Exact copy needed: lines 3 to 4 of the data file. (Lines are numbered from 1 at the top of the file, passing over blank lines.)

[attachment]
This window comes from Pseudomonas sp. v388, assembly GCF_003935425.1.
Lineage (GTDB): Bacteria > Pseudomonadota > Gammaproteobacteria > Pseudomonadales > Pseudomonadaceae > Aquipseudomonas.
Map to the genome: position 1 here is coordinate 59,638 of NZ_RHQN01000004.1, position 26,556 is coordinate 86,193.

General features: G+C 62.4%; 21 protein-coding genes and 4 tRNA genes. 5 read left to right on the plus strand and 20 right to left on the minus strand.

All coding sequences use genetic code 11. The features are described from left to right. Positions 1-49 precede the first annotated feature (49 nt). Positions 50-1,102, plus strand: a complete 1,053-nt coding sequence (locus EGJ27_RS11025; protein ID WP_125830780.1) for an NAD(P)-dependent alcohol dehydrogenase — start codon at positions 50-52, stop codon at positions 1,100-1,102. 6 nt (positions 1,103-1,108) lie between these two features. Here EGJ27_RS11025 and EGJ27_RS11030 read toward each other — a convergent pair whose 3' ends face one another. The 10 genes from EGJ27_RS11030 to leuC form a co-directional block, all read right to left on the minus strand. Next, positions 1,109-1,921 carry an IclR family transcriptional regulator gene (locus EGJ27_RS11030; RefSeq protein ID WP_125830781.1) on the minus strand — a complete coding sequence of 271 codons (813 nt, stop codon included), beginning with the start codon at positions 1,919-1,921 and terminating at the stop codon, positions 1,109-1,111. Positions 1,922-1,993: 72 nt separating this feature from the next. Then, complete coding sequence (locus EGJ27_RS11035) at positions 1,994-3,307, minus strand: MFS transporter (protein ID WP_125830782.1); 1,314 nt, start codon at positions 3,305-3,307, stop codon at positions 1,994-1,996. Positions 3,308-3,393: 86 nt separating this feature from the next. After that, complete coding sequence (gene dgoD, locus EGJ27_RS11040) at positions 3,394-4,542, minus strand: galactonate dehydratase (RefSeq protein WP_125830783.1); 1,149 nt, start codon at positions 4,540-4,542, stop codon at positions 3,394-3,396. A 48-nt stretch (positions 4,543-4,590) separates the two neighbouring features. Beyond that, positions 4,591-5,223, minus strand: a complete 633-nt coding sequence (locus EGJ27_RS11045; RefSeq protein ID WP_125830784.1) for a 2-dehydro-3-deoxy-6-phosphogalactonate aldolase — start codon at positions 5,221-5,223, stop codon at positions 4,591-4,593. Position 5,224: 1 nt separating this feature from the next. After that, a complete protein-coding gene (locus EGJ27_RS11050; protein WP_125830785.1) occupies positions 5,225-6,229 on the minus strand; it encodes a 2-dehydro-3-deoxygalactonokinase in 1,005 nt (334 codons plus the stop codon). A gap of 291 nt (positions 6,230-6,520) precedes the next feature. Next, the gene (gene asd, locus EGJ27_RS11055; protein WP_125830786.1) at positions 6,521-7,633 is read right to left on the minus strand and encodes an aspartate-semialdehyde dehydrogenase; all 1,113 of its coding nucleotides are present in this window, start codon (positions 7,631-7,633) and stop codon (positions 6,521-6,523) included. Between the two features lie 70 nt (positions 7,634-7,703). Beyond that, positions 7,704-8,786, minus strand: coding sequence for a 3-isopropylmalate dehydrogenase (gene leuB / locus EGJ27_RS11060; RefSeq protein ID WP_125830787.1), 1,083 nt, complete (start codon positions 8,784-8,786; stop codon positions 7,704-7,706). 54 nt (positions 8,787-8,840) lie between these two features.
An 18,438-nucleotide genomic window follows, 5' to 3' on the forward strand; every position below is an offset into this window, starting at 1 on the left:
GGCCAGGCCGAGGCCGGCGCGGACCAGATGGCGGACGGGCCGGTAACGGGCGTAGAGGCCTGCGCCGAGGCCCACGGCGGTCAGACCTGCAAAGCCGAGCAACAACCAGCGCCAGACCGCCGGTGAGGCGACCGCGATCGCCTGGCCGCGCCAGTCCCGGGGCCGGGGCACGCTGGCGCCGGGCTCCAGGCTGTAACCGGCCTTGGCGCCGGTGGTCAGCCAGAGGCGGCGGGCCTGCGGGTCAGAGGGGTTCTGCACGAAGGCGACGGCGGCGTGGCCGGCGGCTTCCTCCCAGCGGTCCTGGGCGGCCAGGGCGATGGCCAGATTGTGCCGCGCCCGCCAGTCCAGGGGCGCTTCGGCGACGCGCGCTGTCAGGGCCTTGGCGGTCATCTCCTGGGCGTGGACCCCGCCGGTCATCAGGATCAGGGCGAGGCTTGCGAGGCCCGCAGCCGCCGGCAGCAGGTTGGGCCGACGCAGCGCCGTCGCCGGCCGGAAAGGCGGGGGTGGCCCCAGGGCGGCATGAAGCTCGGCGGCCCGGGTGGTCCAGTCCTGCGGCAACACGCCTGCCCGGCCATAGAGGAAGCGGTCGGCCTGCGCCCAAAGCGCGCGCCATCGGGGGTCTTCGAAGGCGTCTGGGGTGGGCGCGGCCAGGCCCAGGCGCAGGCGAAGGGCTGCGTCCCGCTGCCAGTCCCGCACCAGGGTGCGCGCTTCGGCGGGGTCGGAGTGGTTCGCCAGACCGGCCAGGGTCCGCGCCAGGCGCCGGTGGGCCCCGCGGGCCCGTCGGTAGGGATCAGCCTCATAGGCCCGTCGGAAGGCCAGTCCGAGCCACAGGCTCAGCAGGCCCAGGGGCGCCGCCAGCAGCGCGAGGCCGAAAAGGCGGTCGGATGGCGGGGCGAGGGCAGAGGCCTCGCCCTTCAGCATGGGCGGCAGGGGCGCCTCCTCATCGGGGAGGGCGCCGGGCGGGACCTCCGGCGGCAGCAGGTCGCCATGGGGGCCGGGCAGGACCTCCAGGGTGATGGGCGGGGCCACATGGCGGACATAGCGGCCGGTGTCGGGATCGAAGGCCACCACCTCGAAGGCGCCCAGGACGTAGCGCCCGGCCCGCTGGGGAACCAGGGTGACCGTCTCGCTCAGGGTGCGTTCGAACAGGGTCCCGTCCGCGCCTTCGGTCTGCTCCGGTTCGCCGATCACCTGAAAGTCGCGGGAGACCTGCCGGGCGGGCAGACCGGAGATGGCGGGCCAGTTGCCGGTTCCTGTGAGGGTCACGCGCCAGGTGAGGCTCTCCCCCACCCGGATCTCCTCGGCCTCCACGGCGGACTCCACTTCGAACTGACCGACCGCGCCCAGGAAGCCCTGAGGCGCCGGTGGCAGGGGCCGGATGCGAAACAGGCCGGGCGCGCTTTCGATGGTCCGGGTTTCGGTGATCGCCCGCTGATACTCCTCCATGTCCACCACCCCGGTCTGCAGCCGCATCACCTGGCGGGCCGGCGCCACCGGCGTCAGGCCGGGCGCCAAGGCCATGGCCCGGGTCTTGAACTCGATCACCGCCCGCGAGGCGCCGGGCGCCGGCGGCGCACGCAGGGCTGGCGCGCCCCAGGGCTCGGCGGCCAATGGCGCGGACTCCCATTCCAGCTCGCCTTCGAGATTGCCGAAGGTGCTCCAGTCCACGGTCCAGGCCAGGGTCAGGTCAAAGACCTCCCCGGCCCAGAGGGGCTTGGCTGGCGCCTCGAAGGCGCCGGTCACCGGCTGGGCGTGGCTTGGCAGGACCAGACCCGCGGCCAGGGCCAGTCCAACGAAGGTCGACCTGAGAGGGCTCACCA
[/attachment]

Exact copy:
Map to the genome: position 1 here is coordinate 59,638 of NZ_RHQN01000004.1, position 26,556 is coordinate 86,193.

General features: G+C 62.4%; 21 protein-coding genes and 4 tRNA genes. 5 read left to right on the plus strand and 20 right to left on the minus strand.